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A commonly held gripe among fliers is that American Airlines AAdvantage miles aren’t an easy currency to use economically and that they’re being left with hundreds of thousands of miles sitting in their accounts for which they’re struggling to find a good use.
With American making premium cabin saver awards harder and harder to find it has definitely become a lot more challenging to find great uses for AAdvantage miles in recent years (especially if you’re based in the US), but the lack of saver award space doesn’t have to mean that an AAdvantage balance is worthless or near-impossible to use effectively.
Using miles to upgrade flights can be a pretty good way to use your miles and, because American doesn’t link upgrade space to award space, using miles to upgrade can often be a lot easier than using mules to book awards on American’s own flights.
Key Things To Know
- American Airlines allows upgrades from Economy Class to Business Class even when the aircraft is operating with a Premium Economy Cabin.
- American Airlines upgrades are separate from American Airlines awards – just because awards are not available does not mean that an upgrade cannot be processed.
- Basic Economy fares and award bookings are the only fares booked direct with American Airlines that are not eligible to be upgraded using miles.
- Upgrades from a discounted fare category will require a cash co-pay
- You can’t book or request mileage upgrades online, you have to call in to American Airlines.
- You can’t easily see what upgrades are available just by using the American Airlines website – you either have to call in and ask a customer services agent to check for upgrade availability around the dates you can travel or you’ll need to use a paid service like ExpertFlyer (you’ll see screenshots from ExpertFlyer in this post).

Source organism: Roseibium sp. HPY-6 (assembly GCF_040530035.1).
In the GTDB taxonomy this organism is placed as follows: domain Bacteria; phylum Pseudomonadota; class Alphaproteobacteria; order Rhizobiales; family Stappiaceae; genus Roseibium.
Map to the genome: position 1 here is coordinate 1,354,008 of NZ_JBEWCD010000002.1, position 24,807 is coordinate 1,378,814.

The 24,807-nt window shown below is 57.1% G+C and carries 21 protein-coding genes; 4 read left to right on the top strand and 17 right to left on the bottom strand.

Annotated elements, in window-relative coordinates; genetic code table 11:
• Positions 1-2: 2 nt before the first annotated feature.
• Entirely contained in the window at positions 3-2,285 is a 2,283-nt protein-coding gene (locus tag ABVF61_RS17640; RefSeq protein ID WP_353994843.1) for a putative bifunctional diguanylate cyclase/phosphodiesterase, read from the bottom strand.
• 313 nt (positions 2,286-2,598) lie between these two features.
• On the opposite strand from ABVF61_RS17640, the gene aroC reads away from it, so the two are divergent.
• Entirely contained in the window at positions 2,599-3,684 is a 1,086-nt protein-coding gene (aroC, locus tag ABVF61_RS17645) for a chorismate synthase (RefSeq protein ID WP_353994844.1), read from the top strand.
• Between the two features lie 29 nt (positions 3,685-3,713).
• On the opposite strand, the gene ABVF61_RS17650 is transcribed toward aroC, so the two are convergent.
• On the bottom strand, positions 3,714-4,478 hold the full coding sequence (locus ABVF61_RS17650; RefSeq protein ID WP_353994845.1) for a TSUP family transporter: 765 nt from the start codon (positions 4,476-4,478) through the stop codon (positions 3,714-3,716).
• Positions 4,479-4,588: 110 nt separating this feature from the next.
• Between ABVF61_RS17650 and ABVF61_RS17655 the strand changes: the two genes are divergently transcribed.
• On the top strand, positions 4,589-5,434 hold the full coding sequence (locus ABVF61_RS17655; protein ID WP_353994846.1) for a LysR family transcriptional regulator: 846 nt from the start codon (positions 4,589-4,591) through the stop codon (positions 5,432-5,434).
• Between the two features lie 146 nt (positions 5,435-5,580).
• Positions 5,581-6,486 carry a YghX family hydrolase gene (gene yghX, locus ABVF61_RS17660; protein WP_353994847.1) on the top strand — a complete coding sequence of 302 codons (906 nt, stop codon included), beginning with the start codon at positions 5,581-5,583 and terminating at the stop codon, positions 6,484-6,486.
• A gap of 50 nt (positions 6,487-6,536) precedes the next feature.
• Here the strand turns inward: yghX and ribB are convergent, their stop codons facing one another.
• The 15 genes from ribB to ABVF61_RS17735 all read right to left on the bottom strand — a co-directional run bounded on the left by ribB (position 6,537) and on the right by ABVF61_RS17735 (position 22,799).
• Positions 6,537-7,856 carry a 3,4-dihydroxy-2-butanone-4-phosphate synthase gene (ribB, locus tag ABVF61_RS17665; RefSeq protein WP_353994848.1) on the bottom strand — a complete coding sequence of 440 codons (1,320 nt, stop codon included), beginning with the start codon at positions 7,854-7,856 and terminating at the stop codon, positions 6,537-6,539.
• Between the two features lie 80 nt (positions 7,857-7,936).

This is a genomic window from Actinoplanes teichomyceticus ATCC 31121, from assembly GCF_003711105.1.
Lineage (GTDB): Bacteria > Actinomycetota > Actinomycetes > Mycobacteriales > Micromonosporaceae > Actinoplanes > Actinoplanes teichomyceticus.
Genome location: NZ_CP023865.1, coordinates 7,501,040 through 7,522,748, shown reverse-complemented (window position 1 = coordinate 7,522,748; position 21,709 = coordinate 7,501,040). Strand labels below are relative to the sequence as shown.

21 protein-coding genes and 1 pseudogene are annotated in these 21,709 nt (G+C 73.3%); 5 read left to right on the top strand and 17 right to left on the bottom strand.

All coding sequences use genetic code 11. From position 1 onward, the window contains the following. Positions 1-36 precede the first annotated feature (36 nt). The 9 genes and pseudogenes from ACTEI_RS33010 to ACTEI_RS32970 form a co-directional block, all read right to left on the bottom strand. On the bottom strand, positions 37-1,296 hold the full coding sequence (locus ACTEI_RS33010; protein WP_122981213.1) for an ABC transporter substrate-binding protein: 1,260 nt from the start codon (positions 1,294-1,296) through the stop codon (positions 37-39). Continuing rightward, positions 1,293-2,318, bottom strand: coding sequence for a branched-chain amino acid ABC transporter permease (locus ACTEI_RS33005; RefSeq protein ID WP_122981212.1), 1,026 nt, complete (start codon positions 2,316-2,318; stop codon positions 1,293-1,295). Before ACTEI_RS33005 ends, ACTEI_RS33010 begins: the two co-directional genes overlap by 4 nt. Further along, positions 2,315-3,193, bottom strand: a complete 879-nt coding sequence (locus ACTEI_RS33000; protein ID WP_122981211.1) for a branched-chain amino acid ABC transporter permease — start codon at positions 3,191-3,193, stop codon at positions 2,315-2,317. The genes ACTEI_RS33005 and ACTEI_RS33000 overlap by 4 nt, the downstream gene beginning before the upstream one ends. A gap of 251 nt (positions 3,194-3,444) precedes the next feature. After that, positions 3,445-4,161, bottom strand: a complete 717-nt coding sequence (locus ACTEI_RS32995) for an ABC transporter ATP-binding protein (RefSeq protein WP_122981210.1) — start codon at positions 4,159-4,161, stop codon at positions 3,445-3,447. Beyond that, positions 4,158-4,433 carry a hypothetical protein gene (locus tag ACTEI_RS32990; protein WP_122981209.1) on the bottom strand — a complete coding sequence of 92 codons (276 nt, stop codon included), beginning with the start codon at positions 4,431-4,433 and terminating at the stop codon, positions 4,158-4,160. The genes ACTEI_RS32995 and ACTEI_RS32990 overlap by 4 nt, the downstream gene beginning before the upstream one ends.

The Cost To Upgrade
American Airlines publishes an easy to use chart for its mileage upgrades:
Considering it’s not all that difficult to find transatlantic discounted economy Class fares for under $500 some of the upgrade possibilities on long-haul flights offer fantastic value…especially for travelers originating in the US where great value Business Class fares are harder to find than if you’re based in Europe (for example).
When Can You Upgrade & How?
You can upgrade an eligible fare at any point before you travel. If an upgrade is available at the time of booking you can ask an American Airlines customer services representative to process the upgrade there and then or, should upgrades not be available, the agent can put you on a wait-list pending the release of upgrade inventory.
Should you happen to be using a site like ExpertFlyer which can notify you when upgrades become available, you can call in as soon as you receive the upgrade alert and ask an agent to move you up to your desired cabin.
Is It Easy To Find Upgrades?
Not always and especially not on some of the more premium-heavy domestic routes…but they’re a lot easier to find than premium cabin saver awards.
There’s no guarantee that American Airlines will release upgrade inventory on a given flight but, close in to departure, I frequently see the airline release Business Class award inventory on even it’s more high-profile routes.
Here’s a screenshot from ExpertFlyer showing upgrade availability for travel between New York and London next Tuesday (the “C” code denotes upgrade inventory):
As you should be able to see, there’s upgrade availability on all four American Airlines flights that day with 2 upgrades available on one flight and at least 7 upgrades available on the three other flights (7 is the highest number you’ll see ExpertFlyer go to even if there are actually more seats available).
A similar story can be seen on the Los Angeles – London route on the same day next week where one flight is showing 5 upgrades available and the other at least 7: